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Author Topic: CS Labs CSMIO/P-A  (Read 16705 times)

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Re: CS Labs CSMIO/P-A
« Reply #270 on: August 22, 2018, 03:30:50 AM »
Easy enough to solder if your hands are steady and eyesight good. I did mine a few years back and the eyesight was fine but now I may struggle :D
Re: CS Labs CSMIO/P-A
« Reply #271 on: August 22, 2018, 03:34:10 AM »
Hi,
the origin of these fine pitch plugs was for ribbon cables. Get a plug and crimp the cable in and your done, no soldering.

Next point is that you will not need to populate the whole thing anyway. You'll need 6 wires for the encoder, probably one analogue input,
possibly a couple of digital inputs for enable etc and a couple for error outputs for a total of 11 wires. If you had to solder them....tough get on and
do it.

I seem to recall saying earlier in this thread 'don't overlook the cost of the cables', I know I was surprised how difficult/expensive/time consuming
it was, I rather hoped you could buy all these cables new and no fuss.

Craig
« Last Edit: August 22, 2018, 03:37:27 AM by joeaverage »
My wife left with my best friend...
     and I miss him!
Re: CS Labs CSMIO/P-A
« Reply #272 on: August 22, 2018, 01:35:37 PM »
Hi

Spoke to technical at Schneider who hadn't got a clue except they were SUB D 50. Said they will have to contact Germany for that sort of info.

Ordered from Rs now. Looking at the plugs Hood linked through the pitch on the solder terminals are 2.5mm so shouldn't be a problem with my 100x magnify glass lens. LOL

Good point Craig regarding the amount of soldering needed. Only need a few connections.

Cheers

Mick
Re: CS Labs CSMIO/P-A
« Reply #273 on: August 25, 2018, 08:29:11 AM »
Hi All

Got the connectors and back shells. The connector is split into 4 rows of pins with staggered heights which has made soldering much easier.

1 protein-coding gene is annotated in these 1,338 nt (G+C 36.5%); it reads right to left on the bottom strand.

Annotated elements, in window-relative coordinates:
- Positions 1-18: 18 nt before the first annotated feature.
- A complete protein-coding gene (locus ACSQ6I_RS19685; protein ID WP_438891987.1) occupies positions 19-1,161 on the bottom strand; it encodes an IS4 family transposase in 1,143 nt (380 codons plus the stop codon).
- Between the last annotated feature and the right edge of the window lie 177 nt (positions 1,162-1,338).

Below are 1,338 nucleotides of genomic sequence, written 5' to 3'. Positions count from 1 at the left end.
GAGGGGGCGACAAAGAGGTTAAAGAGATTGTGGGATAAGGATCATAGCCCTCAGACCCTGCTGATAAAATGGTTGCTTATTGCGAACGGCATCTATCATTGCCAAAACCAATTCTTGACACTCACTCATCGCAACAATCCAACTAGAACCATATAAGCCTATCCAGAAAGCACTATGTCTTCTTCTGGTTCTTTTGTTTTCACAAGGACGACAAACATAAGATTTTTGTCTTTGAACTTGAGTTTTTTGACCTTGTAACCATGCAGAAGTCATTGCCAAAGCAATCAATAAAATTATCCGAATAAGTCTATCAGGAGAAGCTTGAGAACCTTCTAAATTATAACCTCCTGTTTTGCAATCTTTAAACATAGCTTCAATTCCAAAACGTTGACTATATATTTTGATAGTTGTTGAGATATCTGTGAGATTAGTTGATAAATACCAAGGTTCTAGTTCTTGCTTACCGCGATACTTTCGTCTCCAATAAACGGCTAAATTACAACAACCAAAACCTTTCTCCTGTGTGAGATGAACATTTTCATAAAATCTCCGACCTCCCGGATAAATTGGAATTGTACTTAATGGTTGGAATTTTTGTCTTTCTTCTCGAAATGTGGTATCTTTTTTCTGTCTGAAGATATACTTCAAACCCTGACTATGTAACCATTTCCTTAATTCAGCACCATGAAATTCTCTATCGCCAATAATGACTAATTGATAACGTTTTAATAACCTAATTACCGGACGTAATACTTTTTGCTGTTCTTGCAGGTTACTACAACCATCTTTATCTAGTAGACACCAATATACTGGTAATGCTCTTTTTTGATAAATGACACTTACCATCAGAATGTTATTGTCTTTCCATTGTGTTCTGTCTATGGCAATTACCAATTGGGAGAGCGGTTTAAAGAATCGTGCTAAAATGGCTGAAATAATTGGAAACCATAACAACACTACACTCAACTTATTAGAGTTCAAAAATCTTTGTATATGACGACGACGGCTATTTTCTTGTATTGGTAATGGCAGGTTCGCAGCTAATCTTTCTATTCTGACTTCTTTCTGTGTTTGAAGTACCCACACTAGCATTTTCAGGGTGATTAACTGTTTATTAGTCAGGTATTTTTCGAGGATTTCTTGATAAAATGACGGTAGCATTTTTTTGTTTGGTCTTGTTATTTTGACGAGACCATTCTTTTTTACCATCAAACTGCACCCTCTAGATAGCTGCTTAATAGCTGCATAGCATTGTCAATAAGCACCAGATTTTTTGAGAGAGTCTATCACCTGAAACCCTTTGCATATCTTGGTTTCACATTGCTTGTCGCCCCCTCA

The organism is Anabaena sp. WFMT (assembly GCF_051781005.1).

Here are the links and part numbers just in case anyone reading the topic needs this type of connector.

RS Components:
515-7511
https://uk.rs-online.com/web/p/scsi-connectors/5157511/?sra=pstk
176-2024
https://uk.rs-online.com/web/p/d-sub-connector-backshells/1762024/?sra=pstk 

I have soldered the 6 encoder wires,  the 2 VREF wires and digital input 8 (Di8) which de-powers the drive. I was going to wire this to the emergency stop.

I want to wire in another input and output but getting confused with the logic type 1 and logic type 2. There is also an option for using external 24v supply or internal supply.
What would be the better option using the CSMIO?

I have attached a couple of screenshots for ease of reference.

Cheers
Mick

   
Re: CS Labs CSMIO/P-A
« Reply #274 on: August 25, 2018, 04:56:29 PM »
Hi,
do you have a representative circuit diagram for the inputs and outputs of the CSMIO?

The output of the drive is just an isolated phototransistor. If the emitter is connected to 0V then the collector sinks current
whereas if the collector is connected logic high (24V in your case) then the emitter sources current. Easy and flexible.

The choice of which and whether you use the internal supply is going to be determined by the CSMIO, the drive can mange
just about any configuration.

Craig
My wife left with my best friend...
     and I miss him!
Re: CS Labs CSMIO/P-A
« Reply #275 on: August 25, 2018, 06:28:47 PM »
Hi Craig

Thanks for your response. Yes I do. I will send tomorrow as I need to sleep. This is frying my brain. Too many parameters and options.

Cheers   
Re: CS Labs CSMIO/P-A
« Reply #276 on: August 25, 2018, 08:59:27 PM »
Hi,
I've downloaded a copy of the CSMIO/IP-A manual.

I would use the 24V power supplies provided within the servo drives.

You have two servos each with its own 24V supply. It is highly likely that they will be the same but if they are not and you connected them together,
that is 0V to 0V and 24V to 24V and they are not identical they could fight each other, I would not recommend it.

I would instead use the 24V supply from one drive to power one of the photo transistor clusters of the CSMIO and use the second 24V from the other drive